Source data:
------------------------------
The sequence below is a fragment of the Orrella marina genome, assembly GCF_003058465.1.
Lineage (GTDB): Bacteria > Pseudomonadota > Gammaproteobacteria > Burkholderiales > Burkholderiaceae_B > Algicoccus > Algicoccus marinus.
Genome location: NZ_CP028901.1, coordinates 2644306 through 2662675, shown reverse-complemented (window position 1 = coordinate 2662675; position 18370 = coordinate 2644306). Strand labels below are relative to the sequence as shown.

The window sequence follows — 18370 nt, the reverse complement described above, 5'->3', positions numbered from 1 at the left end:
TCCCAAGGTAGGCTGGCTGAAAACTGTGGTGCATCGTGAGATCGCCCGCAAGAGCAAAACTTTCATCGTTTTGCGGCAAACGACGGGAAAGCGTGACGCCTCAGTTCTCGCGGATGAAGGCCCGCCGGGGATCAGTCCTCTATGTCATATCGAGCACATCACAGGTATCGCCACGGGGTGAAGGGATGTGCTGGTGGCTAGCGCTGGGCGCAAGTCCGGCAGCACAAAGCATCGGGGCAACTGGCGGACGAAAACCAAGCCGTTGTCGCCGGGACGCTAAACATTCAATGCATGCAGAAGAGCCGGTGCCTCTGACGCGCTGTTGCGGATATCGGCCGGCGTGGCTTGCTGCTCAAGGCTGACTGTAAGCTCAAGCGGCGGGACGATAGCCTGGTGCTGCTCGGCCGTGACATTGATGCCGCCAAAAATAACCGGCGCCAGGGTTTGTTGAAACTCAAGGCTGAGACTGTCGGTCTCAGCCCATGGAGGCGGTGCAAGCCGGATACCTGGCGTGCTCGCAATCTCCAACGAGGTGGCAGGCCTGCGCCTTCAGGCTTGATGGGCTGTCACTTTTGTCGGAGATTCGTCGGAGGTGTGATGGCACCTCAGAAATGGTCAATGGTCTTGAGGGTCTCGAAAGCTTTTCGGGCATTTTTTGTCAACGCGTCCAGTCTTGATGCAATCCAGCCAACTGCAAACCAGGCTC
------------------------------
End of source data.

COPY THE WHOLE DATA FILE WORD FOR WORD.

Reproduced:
The sequence below is a fragment of the Orrella marina genome, assembly GCF_003058465.1.
Lineage (GTDB): Bacteria > Pseudomonadota > Gammaproteobacteria > Burkholderiales > Burkholderiaceae_B > Algicoccus > Algicoccus marinus.
Genome location: NZ_CP028901.1, coordinates 2644306 through 2662675, shown reverse-complemented (window position 1 = coordinate 2662675; position 18370 = coordinate 2644306). Strand labels below are relative to the sequence as shown.

The window sequence follows — 18370 nt, the reverse complement described above, 5'->3', positions numbered from 1 at the left end:
TCCCAAGGTAGGCTGGCTGAAAACTGTGGTGCATCGTGAGATCGCCCGCAAGAGCAAAACTTTCATCGTTTTGCGGCAAACGACGGGAAAGCGTGACGCCTCAGTTCTCGCGGATGAAGGCCCGCCGGGGATCAGTCCTCTATGTCATATCGAGCACATCACAGGTATCGCCACGGGGTGAAGGGATGTGCTGGTGGCTAGCGCTGGGCGCAAGTCCGGCAGCACAAAGCATCGGGGCAACTGGCGGACGAAAACCAAGCCGTTGTCGCCGGGACGCTAAACATTCAATGCATGCAGAAGAGCCGGTGCCTCTGACGCGCTGTTGCGGATATCGGCCGGCGTGGCTTGCTGCTCAAGGCTGACTGTAAGCTCAAGCGGCGGGACGATAGCCTGGTGCTGCTCGGCCGTGACATTGATGCCGCCAAAAATAACCGGCGCCAGGGTTTGTTGAAACTCAAGGCTGAGACTGTCGGTCTCAGCCCATGGAGGCGGTGCAAGCCGGATACCTGGCGTGCTCGCAATCTCCAACGAGGTGGCAGGCCTGCGCCTTCAGGCTTGATGGGCTGTCACTTTTGTCGGAGATTCGTCGGAGGTGTGATGGCACCTCAGAAATGGTCAATGGTCTTGAGGGTCTCGAAAGCTTTTCGGGCATTTTTTGTCAACGCGTCCAGTCTTGATGCAATCCAGCCAACTGCAAACCAGGCTC